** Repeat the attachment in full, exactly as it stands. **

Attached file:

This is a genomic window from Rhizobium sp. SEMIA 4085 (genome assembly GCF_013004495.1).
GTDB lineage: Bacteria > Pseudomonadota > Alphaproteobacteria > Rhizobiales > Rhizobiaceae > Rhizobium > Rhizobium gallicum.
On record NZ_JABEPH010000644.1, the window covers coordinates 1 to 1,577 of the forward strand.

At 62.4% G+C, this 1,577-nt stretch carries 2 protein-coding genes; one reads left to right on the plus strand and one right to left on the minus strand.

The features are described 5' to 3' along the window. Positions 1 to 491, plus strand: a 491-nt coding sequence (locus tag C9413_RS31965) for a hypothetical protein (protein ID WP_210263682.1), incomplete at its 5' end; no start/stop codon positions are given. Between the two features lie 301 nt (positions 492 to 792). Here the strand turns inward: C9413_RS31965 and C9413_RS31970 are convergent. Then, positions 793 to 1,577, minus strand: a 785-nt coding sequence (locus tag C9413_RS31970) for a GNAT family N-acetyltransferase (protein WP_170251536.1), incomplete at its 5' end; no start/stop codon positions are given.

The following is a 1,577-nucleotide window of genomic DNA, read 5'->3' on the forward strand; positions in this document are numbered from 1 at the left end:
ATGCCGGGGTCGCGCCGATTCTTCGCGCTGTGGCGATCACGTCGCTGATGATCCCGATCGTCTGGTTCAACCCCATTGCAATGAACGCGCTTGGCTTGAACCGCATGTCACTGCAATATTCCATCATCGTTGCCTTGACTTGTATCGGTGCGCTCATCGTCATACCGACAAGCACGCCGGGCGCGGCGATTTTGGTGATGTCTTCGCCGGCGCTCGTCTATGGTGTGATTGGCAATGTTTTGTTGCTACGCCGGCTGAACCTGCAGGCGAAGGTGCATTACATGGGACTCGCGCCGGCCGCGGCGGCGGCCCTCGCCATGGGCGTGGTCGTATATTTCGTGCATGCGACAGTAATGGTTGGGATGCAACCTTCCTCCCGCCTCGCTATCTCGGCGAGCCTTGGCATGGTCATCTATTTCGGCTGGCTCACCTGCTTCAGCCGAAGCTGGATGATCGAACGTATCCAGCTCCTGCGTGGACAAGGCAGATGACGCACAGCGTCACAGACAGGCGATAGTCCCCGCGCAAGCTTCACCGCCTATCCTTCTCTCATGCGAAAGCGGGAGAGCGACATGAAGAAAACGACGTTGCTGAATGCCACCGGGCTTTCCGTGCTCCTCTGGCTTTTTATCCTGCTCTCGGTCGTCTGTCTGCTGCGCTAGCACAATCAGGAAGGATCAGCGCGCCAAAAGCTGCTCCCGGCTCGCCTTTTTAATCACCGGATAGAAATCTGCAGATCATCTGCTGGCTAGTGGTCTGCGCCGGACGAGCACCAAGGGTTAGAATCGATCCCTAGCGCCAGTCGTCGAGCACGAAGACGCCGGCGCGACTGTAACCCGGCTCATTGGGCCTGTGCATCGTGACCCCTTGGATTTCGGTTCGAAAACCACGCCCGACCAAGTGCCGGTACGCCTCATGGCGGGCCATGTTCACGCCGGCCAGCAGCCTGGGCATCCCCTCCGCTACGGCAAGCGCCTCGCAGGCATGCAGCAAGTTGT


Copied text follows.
This is a genomic window from Rhizobium sp. SEMIA 4085 (genome assembly GCF_013004495.1).
GTDB lineage: Bacteria > Pseudomonadota > Alphaproteobacteria > Rhizobiales > Rhizobiaceae > Rhizobium > Rhizobium gallicum.
On record NZ_JABEPH010000644.1, the window covers coordinates 1 to 1,577 of the forward strand.

At 62.4% G+C, this 1,577-nt stretch carries 2 protein-coding genes; one reads left to right on the plus strand and one right to left on the minus strand.

The features are described 5' to 3' along the window. Positions 1 to 491, plus strand: a 491-nt coding sequence (locus tag C9413_RS31965) for a hypothetical protein (protein ID WP_210263682.1), incomplete at its 5' end; no start/stop codon positions are given. Between the two features lie 301 nt (positions 492 to 792). Here the strand turns inward: C9413_RS31965 and C9413_RS31970 are convergent. Then, positions 793 to 1,577, minus strand: a 785-nt coding sequence (locus tag C9413_RS31970) for a GNAT family N-acetyltransferase (protein WP_170251536.1), incomplete at its 5' end; no start/stop codon positions are given.

The following is a 1,577-nucleotide window of genomic DNA, read 5'->3' on the forward strand; positions in this document are numbered from 1 at the left end:
ATGCCGGGGTCGCGCCGATTCTTCGCGCTGTGGCGATCACGTCGCTGATGATCCCGATCGTCTGGTTCAACCCCATTGCAATGAACGCGCTTGGCTTGAACCGCATGTCACTGCAATATTCCATCATCGTTGCCTTGACTTGTATCGGTGCGCTCATCGTCATACCGACAAGCACGCCGGGCGCGGCGATTTTGGTGATGTCTTCGCCGGCGCTCGTCTATGGTGTGATTGGCAATGTTTTGTTGCTACGCCGGCTGAACCTGCAGGCGAAGGTGCATTACATGGGACTCGCGCCGGCCGCGGCGGCGGCCCTCGCCATGGGCGTGGTCGTATATTTCGTGCATGCGACAGTAATGGTTGGGATGCAACCTTCCTCCCGCCTCGCTATCTCGGCGAGCCTTGGCATGGTCATCTATTTCGGCTGGCTCACCTGCTTCAGCCGAAGCTGGATGATCGAACGTATCCAGCTCCTGCGTGGACAAGGCAGATGACGCACAGCGTCACAGACAGGCGATAGTCCCCGCGCAAGCTTCACCGCCTATCCTTCTCTCATGCGAAAGCGGGAGAGCGACATGAAGAAAACGACGTTGCTGAATGCCACCGGGCTTTCCGTGCTCCTCTGGCTTTTTATCCTGCTCTCGGTCGTCTGTCTGCTGCGCTAGCACAATCAGGAAGGATCAGCGCGCCAAAAGCTGCTCCCGGCTCGCCTTTTTAATCACCGGATAGAAATCTGCAGATCATCTGCTGGCTAGTGGTCTGCGCCGGACGAGCACCAAGGGTTAGAATCGATCCCTAGCGCCAGTCGTCGAGCACGAAGACGCCGGCGCGACTGTAACCCGGCTCATTGGGCCTGTGCATCGTGACCCCTTGGATTTCGGTTCGAAAACCACGCCCGACCAAGTGCCGGTACGCCTCATGGCGGGCCATGTTCACGCCGGCCAGCAGCCTGGGCATCCCCTCCGCTACGGCAAGCGCCTCGCAGGCATGCAGCAAGTTGT